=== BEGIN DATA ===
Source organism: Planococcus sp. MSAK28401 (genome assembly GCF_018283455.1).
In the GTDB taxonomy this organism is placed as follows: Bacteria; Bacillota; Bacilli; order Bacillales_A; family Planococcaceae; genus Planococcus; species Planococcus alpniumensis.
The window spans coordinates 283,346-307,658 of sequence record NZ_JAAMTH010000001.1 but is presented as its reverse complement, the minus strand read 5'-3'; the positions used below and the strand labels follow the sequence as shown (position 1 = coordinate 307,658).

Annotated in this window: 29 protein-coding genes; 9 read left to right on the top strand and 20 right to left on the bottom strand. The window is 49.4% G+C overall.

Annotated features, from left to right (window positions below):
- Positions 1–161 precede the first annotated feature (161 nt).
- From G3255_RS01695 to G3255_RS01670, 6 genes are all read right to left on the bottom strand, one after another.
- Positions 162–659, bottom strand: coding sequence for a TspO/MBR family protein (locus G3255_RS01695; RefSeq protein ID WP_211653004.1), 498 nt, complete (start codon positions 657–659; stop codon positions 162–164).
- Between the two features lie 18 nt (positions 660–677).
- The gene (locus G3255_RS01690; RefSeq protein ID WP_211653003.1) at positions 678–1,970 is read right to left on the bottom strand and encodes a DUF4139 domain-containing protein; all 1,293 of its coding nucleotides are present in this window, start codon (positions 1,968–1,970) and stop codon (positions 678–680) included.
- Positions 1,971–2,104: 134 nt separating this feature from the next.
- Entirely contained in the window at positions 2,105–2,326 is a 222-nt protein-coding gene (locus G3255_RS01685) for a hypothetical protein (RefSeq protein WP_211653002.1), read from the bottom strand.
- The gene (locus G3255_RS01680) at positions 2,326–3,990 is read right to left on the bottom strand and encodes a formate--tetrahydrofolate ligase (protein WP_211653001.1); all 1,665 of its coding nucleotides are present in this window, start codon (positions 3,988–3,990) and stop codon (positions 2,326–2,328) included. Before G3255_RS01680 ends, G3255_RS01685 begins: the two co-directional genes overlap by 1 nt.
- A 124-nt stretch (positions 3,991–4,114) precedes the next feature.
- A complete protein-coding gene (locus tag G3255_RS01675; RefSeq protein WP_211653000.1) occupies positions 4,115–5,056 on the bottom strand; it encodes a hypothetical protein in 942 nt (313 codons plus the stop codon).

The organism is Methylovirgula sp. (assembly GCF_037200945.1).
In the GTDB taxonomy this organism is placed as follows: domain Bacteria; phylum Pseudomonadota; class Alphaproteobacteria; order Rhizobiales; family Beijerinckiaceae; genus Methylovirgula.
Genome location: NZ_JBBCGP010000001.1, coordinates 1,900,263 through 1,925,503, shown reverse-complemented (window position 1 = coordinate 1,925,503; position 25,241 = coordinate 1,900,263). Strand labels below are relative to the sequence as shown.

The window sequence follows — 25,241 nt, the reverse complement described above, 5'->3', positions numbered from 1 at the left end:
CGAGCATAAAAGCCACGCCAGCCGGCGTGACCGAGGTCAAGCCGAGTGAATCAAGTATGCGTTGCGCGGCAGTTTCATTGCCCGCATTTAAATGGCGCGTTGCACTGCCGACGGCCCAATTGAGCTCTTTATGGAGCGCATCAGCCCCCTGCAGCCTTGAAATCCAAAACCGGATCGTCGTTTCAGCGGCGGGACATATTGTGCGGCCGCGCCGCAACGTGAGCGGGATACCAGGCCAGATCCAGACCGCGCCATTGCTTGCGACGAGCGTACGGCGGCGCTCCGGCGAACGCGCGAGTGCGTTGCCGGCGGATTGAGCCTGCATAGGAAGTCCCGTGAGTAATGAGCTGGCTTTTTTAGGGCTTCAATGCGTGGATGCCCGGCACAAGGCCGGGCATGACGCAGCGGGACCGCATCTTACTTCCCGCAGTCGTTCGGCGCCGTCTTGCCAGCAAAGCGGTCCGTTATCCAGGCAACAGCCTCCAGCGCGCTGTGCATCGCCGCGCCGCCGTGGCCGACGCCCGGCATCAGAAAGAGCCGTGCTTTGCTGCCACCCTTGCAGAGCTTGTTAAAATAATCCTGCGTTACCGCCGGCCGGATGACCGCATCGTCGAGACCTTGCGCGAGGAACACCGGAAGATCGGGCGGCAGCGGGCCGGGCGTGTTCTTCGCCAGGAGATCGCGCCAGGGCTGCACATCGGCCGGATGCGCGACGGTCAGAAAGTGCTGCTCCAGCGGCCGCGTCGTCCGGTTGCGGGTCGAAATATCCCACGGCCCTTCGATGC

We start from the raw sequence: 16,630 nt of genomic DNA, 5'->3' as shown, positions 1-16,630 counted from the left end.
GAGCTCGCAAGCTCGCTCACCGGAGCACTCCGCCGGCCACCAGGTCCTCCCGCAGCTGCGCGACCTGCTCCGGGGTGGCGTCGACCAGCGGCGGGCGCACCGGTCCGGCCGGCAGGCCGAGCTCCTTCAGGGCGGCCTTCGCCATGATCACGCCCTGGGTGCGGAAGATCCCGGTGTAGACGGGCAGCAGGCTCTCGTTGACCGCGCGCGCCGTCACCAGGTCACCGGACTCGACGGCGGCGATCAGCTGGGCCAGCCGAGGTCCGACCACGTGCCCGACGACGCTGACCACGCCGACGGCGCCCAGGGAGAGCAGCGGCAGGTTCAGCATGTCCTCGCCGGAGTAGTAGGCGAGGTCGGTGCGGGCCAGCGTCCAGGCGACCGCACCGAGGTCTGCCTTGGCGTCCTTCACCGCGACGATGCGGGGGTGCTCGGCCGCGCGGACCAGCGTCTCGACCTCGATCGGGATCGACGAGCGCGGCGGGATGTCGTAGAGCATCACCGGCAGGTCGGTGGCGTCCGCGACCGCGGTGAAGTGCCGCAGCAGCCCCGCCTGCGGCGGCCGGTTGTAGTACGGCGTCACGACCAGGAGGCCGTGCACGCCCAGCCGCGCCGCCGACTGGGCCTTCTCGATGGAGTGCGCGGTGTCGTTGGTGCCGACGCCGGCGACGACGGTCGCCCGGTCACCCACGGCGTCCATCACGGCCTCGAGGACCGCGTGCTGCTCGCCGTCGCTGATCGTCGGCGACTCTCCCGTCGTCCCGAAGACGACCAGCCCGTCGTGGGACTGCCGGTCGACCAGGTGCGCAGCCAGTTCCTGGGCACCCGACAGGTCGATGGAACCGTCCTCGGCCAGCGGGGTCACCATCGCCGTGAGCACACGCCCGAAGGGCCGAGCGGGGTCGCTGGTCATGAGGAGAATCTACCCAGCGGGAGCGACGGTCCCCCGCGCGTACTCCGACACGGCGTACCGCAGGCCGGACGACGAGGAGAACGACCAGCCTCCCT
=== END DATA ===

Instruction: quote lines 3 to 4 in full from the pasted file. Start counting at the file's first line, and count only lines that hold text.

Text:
The window spans coordinates 283,346-307,658 of sequence record NZ_JAAMTH010000001.1 but is presented as its reverse complement, the minus strand read 5'-3'; the positions used below and the strand labels follow the sequence as shown (position 1 = coordinate 307,658).

Annotated in this window: 29 protein-coding genes; 9 read left to right on the top strand and 20 right to left on the bottom strand. The window is 49.4% G+C overall.